Being a professional doesn't necessarily require wearing a suit or having an advanced degree. According to the U.S. Department of Labor, being a professional means conducting yourself with responsibility, integrity, accountability and excellence. In addition, it means communicating appropriately and always finding ways to be productive. It is essential to keep these ideas in mind both in your role as an employee and as a student.
Components of professionalism
The National Association of Colleges and Employers (NACE) brings together career services, university and business professionals to prepare college students to succeed in the professional environment. NACE affiliated professionals collaborated to identify skills and qualities employers seek in successful employees.
This information serves as a guide for career services professionals as they work to assist students in developing their professionalism. The MCC Career Services team strives to communicate NACE professional competency information to students and to incorporate competencies into each Career Services event and experience.
- Critical thinking/problem solving
- Oral and written communications
- Teamwork and collaboration
- Digital technology
- Professionalism and work-ethic
- Career management
- Global and intercultural fluency
NACE Competencies Source: National Association of Colleges and Employers (NACE)
Your appearance should fit the situation. What's considered appropriate to wear as a student in the classroom may not be appropriate attire for a job interview. Brightly colored hair or visible tattoos, for example, may be acceptable in the classroom, but you should dress more conservatively for an interview. What's considered appropriate to wear as a welder may not be appropriate attire for a teacher. Think about the situation, the people that you'll be around, and the message that you want to communicate. Make sure that your appearance doesn't take away from your message!
The student/employee who doesn't let small problems interfere with getting the job done is appreciated for his/her professional attitude. Your attitude is a key factor in your ability to develop strong relationships with those around you and in today's world that network of people that you've built is incredibly important.
Show up to work and class on time. Turn projects in when they're due. Come to class or meetings prepared. Dependability means you follow through by doing what you say you're going to do. This quality will help differentiate you from the masses. Being a person of your word is a valuable reputation to establish.
The way you communicate tells a lot about you. Think about your audience. The way that you speak to your friends may not be the most appropriate way to speak to a supervisor. Using "text speech" when texting your friends is acceptable, but using this method when emailing an instructor may be frowned upon. One part of communication involves the words that we are writing or speaking, but communication also involves tone, eye contact and body language. Components of professional communication:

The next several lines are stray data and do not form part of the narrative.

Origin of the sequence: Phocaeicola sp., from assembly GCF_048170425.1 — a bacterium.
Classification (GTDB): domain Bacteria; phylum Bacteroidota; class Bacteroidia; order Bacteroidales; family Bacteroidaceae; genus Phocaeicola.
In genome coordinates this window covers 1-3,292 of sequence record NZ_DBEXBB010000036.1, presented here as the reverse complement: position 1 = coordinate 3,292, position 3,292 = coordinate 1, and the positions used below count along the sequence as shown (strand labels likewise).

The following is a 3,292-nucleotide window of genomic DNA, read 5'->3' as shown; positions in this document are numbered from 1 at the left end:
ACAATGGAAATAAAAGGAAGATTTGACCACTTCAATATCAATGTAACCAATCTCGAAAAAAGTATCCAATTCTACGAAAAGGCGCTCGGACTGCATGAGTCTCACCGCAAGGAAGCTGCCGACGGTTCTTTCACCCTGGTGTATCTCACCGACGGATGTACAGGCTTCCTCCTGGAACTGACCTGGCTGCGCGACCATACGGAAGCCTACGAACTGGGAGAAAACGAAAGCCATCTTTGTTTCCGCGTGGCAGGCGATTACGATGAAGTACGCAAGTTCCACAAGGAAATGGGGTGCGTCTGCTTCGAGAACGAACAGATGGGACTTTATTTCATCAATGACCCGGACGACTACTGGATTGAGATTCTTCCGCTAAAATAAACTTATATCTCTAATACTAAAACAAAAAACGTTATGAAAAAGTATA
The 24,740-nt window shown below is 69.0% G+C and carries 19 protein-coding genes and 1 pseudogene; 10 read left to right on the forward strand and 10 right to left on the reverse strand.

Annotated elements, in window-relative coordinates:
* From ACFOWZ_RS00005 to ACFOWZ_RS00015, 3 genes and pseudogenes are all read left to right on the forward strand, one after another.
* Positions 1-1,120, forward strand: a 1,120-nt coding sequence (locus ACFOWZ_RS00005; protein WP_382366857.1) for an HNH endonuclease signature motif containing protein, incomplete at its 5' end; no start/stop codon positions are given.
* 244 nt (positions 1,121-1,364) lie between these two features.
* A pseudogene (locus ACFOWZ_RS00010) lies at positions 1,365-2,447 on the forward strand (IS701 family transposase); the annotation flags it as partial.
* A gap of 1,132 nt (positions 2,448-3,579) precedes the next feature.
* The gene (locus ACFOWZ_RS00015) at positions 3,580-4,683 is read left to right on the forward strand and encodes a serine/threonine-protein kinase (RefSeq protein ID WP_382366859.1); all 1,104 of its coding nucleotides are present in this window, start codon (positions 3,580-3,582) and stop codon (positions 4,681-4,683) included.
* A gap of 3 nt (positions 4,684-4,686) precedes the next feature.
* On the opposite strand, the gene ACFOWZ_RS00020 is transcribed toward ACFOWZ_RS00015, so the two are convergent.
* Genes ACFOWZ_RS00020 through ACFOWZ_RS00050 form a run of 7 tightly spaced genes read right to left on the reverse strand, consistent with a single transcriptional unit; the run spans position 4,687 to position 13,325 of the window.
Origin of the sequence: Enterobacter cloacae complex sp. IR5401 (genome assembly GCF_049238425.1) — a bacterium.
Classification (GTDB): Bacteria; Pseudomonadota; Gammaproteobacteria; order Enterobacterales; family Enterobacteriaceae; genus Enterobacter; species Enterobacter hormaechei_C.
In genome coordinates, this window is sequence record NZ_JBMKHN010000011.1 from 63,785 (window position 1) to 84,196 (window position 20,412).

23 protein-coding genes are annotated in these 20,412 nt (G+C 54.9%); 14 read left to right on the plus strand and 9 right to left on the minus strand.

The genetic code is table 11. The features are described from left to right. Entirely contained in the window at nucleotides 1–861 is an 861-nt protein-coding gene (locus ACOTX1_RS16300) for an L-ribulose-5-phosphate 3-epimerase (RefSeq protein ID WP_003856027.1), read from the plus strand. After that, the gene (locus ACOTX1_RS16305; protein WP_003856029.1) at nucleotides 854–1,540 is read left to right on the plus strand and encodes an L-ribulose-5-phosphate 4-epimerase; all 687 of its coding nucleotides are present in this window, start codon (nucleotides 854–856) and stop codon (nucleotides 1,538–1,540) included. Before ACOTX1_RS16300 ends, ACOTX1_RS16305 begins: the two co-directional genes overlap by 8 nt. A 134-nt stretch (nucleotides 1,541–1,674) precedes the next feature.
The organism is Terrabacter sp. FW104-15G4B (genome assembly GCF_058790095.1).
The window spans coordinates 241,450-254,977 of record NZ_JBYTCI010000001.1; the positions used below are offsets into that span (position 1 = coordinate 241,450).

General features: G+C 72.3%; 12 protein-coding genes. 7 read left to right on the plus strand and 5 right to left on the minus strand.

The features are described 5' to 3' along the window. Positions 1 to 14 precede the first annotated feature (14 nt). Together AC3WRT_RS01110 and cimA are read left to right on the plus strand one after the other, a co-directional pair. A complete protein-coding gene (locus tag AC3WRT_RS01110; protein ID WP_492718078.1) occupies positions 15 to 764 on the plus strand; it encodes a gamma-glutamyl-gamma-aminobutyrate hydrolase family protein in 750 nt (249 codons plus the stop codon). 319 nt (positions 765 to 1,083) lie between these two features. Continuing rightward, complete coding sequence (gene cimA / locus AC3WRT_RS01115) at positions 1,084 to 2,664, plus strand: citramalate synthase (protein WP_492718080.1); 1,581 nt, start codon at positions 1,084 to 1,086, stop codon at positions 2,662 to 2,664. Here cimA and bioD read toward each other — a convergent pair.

- Via email: Don't think of an email as a text. Think of it more like a formal letter. Always include a subject line, an introduction and a closing. Use correct punctuation and spell check.
- In person: One of the most important things you can do to be a good communicator is to listen. Active listening is a skill that can benefit you in most areas of your life. It involves eye contact, facial expression, body posture and gestures.
Looking at your phone while someone is speaking to you is rude and unprofessional. Let the speaker know that you hear them. When it's your turn to speak make sure that what you say is appropriate for the individual and the situation. If you're in the workplace, in an interview or at an event where you don't know many people, it's probably best to leave politics, religion and very personal information out of the conversation.
Dress for Success
When job hunting first impressions are critical. Before you say a single word to the interviewer you will have already made an impression based on how you're dressed. That is why it is important to pay attention to how you dress for an interview. Typically, how much you dress up will be determined by the type of job you are applying for, but a good rule of thumb is to be more dressed up than less. Always dress conservatively and avoid anything tight, bright, short or sheer.
Dress for success checklist
Make sure you have:
- clean and polished conservative dress shoes
- well-groomed hairstyle
- cleaned and trimmed fingernails
- minimal cologne or perfume
- no visible facial and body piercings
- well-brushed teeth and fresh breath
- no gum, candy or other objects in your mouth
- minimal jewelry
The interview is one of the most critical pieces of the job search, typically being the most vital criterion for hiring. While the employer evaluates your qualifications, personality and ability, you assess the opportunity and the company. Therefore, understanding the purpose is the first step in being prepared and handling the interview with confidence.
- Know the date, time and location of the interview and plan to arrive 10 minutes early; this will give you time to compose yourself. Know the interviewer's full name and title.
- Research the company website, LinkedIn and Facebook pages. Find out what the company does and positive elements about the company. Refer to that information in the interview when appropriate.
- Read over the job description and understand what may be expected from the new hire and your matching qualifications. If the description is vague, try O*NET OnLine, a federal website which has detailed descriptions of jobs.